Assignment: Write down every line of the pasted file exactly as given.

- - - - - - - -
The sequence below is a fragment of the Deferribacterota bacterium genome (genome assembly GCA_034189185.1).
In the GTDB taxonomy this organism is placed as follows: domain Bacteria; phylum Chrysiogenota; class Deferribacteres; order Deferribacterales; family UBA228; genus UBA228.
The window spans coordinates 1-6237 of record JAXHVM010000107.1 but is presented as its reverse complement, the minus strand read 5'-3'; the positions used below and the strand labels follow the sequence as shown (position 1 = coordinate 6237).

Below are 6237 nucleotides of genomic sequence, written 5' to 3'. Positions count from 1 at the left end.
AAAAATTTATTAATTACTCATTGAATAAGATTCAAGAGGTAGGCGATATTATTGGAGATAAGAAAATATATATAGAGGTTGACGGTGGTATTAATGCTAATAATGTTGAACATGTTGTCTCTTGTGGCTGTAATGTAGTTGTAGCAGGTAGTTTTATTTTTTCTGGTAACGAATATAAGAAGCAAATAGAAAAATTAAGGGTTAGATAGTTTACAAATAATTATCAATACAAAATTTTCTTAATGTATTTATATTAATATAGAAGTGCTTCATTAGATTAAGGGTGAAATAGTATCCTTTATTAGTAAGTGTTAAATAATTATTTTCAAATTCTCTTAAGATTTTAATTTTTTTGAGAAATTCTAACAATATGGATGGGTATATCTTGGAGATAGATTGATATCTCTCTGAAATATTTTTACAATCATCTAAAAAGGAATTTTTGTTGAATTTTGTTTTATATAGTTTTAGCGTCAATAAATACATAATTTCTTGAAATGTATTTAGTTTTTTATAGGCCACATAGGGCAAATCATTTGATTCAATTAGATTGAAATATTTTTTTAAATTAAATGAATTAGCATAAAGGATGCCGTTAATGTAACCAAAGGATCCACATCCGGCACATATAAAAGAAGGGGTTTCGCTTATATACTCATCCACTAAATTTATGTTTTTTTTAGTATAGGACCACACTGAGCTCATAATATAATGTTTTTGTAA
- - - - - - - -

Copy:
The sequence below is a fragment of the Deferribacterota bacterium genome (genome assembly GCA_034189185.1).
In the GTDB taxonomy this organism is placed as follows: domain Bacteria; phylum Chrysiogenota; class Deferribacteres; order Deferribacterales; family UBA228; genus UBA228.
The window spans coordinates 1-6237 of record JAXHVM010000107.1 but is presented as its reverse complement, the minus strand read 5'-3'; the positions used below and the strand labels follow the sequence as shown (position 1 = coordinate 6237).

Below are 6237 nucleotides of genomic sequence, written 5' to 3'. Positions count from 1 at the left end.
AAAAATTTATTAATTACTCATTGAATAAGATTCAAGAGGTAGGCGATATTATTGGAGATAAGAAAATATATATAGAGGTTGACGGTGGTATTAATGCTAATAATGTTGAACATGTTGTCTCTTGTGGCTGTAATGTAGTTGTAGCAGGTAGTTTTATTTTTTCTGGTAACGAATATAAGAAGCAAATAGAAAAATTAAGGGTTAGATAGTTTACAAATAATTATCAATACAAAATTTTCTTAATGTATTTATATTAATATAGAAGTGCTTCATTAGATTAAGGGTGAAATAGTATCCTTTATTAGTAAGTGTTAAATAATTATTTTCAAATTCTCTTAAGATTTTAATTTTTTTGAGAAATTCTAACAATATGGATGGGTATATCTTGGAGATAGATTGATATCTCTCTGAAATATTTTTACAATCATCTAAAAAGGAATTTTTGTTGAATTTTGTTTTATATAGTTTTAGCGTCAATAAATACATAATTTCTTGAAATGTATTTAGTTTTTTATAGGCCACATAGGGCAAATCATTTGATTCAATTAGATTGAAATATTTTTTTAAATTAAATGAATTAGCATAAAGGATGCCGTTAATGTAACCAAAGGATCCACATCCGGCACATATAAAAGAAGGGGTTTCGCTTATATACTCATCCACTAAATTTATGTTTTTTTTAGTATAGGACCACACTGAGCTCATAATATAATGTTTTTGTAA